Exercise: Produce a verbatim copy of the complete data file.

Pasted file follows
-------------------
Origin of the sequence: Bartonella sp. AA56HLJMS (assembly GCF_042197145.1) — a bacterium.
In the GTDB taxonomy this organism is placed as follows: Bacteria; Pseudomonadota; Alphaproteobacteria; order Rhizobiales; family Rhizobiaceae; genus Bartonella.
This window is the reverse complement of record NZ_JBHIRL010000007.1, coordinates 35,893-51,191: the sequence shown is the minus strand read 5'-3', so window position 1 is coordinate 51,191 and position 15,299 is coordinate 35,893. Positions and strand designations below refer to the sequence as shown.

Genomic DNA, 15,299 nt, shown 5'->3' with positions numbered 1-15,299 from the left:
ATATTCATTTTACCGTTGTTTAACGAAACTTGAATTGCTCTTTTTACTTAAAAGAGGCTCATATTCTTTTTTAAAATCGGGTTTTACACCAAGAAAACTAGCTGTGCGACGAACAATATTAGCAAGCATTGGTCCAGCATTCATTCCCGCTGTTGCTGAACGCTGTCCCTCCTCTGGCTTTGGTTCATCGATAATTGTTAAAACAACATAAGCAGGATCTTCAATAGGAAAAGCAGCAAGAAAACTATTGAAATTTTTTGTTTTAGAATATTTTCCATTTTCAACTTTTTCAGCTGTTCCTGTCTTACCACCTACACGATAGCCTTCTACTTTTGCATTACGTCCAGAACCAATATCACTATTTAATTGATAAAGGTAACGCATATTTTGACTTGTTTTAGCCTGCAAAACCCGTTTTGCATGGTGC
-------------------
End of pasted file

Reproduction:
Origin of the sequence: Bartonella sp. AA56HLJMS (assembly GCF_042197145.1) — a bacterium.
In the GTDB taxonomy this organism is placed as follows: Bacteria; Pseudomonadota; Alphaproteobacteria; order Rhizobiales; family Rhizobiaceae; genus Bartonella.
This window is the reverse complement of record NZ_JBHIRL010000007.1, coordinates 35,893-51,191: the sequence shown is the minus strand read 5'-3', so window position 1 is coordinate 51,191 and position 15,299 is coordinate 35,893. Positions and strand designations below refer to the sequence as shown.

Genomic DNA, 15,299 nt, shown 5'->3' with positions numbered 1-15,299 from the left:
ATATTCATTTTACCGTTGTTTAACGAAACTTGAATTGCTCTTTTTACTTAAAAGAGGCTCATATTCTTTTTTAAAATCGGGTTTTACACCAAGAAAACTAGCTGTGCGACGAACAATATTAGCAAGCATTGGTCCAGCATTCATTCCCGCTGTTGCTGAACGCTGTCCCTCCTCTGGCTTTGGTTCATCGATAATTGTTAAAACAACATAAGCAGGATCTTCAATAGGAAAAGCAGCAAGAAAACTATTGAAATTTTTTGTTTTAGAATATTTTCCATTTTCAACTTTTTCAGCTGTTCCTGTCTTACCACCTACACGATAGCCTTCTACTTTTGCATTACGTCCAGAACCAATATCACTATTTAATTGATAAAGGTAACGCATATTTTGACTTGTTTTAGCCTGCAAAACCCGTTTTGCATGGTGC